Do Jews Eat Beef? [A Complete Explanation]

Are you thinking of converting to Judaism or hosting a Jewish person in your home? Make sure you know which foods are Kosher and which are off-limits. 

Simply put, yes, Jews do eat beef. In fact, beef is a vital part of the diet for Ashkenazi Jews. While there are some restrictions on eating beef (as well as all meat), these are primarily based on environmental as well as ethical hang-ups, not religious ones. 

Keep reading for a detailed look at what parts of the cow Jews are permitted to eat under kosher guidelines. 

What Does “Kosher” Mean?

Probably the most iconic thing about Judaism is the strict diet that Jews must follow. This diet, for many Jews, is about more than just food safety and nutritional health.

Keeping kosher is about religious reverence and adherence to the Torah, the sacred book of Judaism.

The term “kosher”, or “Kashrut”, means “suitable for consumption” and refers to food that meets the specific nutritional requirements of traditional Jewish law.

There are seven guidelines by which food is determined to be Kosher or non-Kosher. These principles determine which animals Jews may eat, as well as how meals are prepared and how animals are slaughtered. 

Like with any religion, or set of rules, not all Jews follow strict kosher guidelines. Some may adhere to only some kosher rules, while others choose to follow none.

What Makes A Food Kosher?

  1. There are several animals whose consumption is prohibited, including eggs, organs, milk and flesh. Some common animals on this list are pig, rabbit, and shellfish.
  2. Mammals and birds that can be eaten must be slaughtered following Jewish law. The person conducting the slaughter must do so in a manner in which the animal does not suffer unnecessarily. Further, animals who were killed by other animals or died of natural causes may not be eaten. Typically, a rabbi must supervise the process for a food to be certified “kosher”.
  3. Before eating approved meat, all blood must be completely drained or cooked out. 
  4. There are particular parts of approved animals that are prohibited as well.
  5. Meat and dairy cannot be consumed in the same meal. One must wait 3 to 6 hours between consumption. 
  6. Utensils used to cook non-kosher foods may not be used to prepare kosher foods. Further, utensils that have come into contact with dairy, should not be used for meat, and vice versa.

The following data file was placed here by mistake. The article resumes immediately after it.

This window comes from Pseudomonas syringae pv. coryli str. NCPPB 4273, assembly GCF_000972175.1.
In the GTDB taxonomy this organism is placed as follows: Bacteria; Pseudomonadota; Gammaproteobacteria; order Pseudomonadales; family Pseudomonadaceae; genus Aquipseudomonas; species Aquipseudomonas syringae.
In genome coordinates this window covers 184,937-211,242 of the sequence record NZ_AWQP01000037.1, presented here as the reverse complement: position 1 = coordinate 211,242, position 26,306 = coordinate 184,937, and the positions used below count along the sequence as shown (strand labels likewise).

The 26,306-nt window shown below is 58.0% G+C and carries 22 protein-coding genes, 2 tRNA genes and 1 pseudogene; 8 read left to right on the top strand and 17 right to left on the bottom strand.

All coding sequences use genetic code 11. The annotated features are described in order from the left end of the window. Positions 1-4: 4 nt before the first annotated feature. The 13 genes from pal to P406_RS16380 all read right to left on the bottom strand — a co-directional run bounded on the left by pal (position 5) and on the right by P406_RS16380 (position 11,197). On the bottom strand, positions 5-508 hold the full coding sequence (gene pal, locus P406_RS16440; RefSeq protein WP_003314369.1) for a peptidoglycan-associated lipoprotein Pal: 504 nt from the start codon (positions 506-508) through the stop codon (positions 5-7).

7. Jews may not consume grape products prepared by non-Jewsish people. 

Do Jews Eat Beef?

Jewish law permits the flesh of any animal who chews its cud and has cloven feet to be eaten. Cattle fall into this category (along with goats, deer, and sheep), and therefore may be consumed by a Jewish person (Leviticus 11).  

However, Jews are only permitted to consume meat from the cow’s front quarters because the hindquarters are considered unclean. This means that cuts of beef such as round, flank, and sirloin are not kosher and cannot be eaten by Jews who follow strict kosher guidelines. 

Do Jews Eat Cheeseburgers?

According to religious tradition, Jews are prohibited from mixing dairy and meat products. The rationale here comes from the Torah and advises against cooking a child in milk from its mother. Jews, who follow strict kosher guidelines, are not allowed to eat a traditional cheeseburger. 

They can, however, enjoy a kosher-approved veggie burger with kosher-certified cheese. The burger is then kosher because it is considered a dairy product rather than a meat product.

Do Jews Eat Steak? 

Kosher beef is now sold in many supermarkets with the blood already drained, allowing for as much or as little cooking as desired. The typical steak purchased at the grocery store or ordered in a restaurant must be cooked to “well done.” There must be no blood running from the meat in order for it to be kosher.  

Furthermore, Jews who follow kosher guidelines are only permitted to consume beef cuts carved from the cow’s forequarters. These five primal cuts are:

  • Rib
  • Chuck
  • Plate
  • Shank
  • Brisket

Filet mignon is technically a kosher steak, but it is very close to the forbidden sinew in the cow’s leg.

As a result, separating the permissible from the prohibited parts requires a highly skilled butcher and can be quite costly.

Jewish communities are able to enjoy beef, as long as it is prepared in a kosher-certified manner.

When in doubt, check the label at the supermarket for kosher-approved products, or ask your server to ensure your meal is prepared appropriately.